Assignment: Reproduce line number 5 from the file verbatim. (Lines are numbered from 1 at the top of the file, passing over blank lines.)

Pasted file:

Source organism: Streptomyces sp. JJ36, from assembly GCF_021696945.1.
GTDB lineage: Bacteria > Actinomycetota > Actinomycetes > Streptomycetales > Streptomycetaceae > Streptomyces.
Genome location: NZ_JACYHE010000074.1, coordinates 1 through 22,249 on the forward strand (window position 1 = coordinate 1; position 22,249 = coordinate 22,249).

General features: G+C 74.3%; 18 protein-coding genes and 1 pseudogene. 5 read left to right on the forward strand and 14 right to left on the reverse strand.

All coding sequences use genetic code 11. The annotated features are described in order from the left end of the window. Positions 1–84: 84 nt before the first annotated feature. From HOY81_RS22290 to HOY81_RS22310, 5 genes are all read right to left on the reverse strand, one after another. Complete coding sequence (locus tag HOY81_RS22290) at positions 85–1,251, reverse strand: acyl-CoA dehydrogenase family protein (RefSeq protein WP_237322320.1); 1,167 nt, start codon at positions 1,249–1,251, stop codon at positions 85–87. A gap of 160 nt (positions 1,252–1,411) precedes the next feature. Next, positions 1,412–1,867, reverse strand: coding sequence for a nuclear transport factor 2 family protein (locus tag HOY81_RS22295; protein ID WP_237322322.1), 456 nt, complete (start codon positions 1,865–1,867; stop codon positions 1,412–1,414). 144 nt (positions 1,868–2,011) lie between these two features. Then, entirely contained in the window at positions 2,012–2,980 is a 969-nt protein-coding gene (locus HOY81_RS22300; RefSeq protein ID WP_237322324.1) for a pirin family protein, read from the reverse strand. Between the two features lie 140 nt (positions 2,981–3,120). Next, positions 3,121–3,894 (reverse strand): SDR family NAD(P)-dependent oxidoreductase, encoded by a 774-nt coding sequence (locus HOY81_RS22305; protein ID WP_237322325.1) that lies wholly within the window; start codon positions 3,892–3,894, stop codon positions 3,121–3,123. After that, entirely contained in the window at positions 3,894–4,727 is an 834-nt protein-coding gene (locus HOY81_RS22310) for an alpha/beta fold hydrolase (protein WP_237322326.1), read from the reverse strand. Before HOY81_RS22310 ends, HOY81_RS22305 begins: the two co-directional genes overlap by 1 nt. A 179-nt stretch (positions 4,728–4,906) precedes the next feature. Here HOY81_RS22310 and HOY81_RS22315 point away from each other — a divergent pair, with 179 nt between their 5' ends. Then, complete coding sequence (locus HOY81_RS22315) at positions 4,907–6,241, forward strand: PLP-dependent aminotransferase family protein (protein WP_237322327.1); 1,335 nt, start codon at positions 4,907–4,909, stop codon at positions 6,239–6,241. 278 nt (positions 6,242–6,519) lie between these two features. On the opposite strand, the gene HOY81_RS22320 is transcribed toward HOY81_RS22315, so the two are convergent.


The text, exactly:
All coding sequences use genetic code 11. The annotated features are described in order from the left end of the window. Positions 1–84: 84 nt before the first annotated feature. From HOY81_RS22290 to HOY81_RS22310, 5 genes are all read right to left on the reverse strand, one after another. Complete coding sequence (locus tag HOY81_RS22290) at positions 85–1,251, reverse strand: acyl-CoA dehydrogenase family protein (RefSeq protein WP_237322320.1); 1,167 nt, start codon at positions 1,249–1,251, stop codon at positions 85–87. A gap of 160 nt (positions 1,252–1,411) precedes the next feature. Next, positions 1,412–1,867, reverse strand: coding sequence for a nuclear transport factor 2 family protein (locus tag HOY81_RS22295; protein ID WP_237322322.1), 456 nt, complete (start codon positions 1,865–1,867; stop codon positions 1,412–1,414). 144 nt (positions 1,868–2,011) lie between these two features. Then, entirely contained in the window at positions 2,012–2,980 is a 969-nt protein-coding gene (locus HOY81_RS22300; RefSeq protein ID WP_237322324.1) for a pirin family protein, read from the reverse strand. Between the two features lie 140 nt (positions 2,981–3,120). Next, positions 3,121–3,894 (reverse strand): SDR family NAD(P)-dependent oxidoreductase, encoded by a 774-nt coding sequence (locus HOY81_RS22305; protein ID WP_237322325.1) that lies wholly within the window; start codon positions 3,892–3,894, stop codon positions 3,121–3,123. After that, entirely contained in the window at positions 3,894–4,727 is an 834-nt protein-coding gene (locus HOY81_RS22310) for an alpha/beta fold hydrolase (protein WP_237322326.1), read from the reverse strand. Before HOY81_RS22310 ends, HOY81_RS22305 begins: the two co-directional genes overlap by 1 nt. A 179-nt stretch (positions 4,728–4,906) precedes the next feature. Here HOY81_RS22310 and HOY81_RS22315 point away from each other — a divergent pair, with 179 nt between their 5' ends. Then, complete coding sequence (locus HOY81_RS22315) at positions 4,907–6,241, forward strand: PLP-dependent aminotransferase family protein (protein WP_237322327.1); 1,335 nt, start codon at positions 4,907–4,909, stop codon at positions 6,239–6,241. 278 nt (positions 6,242–6,519) lie between these two features. On the opposite strand, the gene HOY81_RS22320 is transcribed toward HOY81_RS22315, so the two are convergent.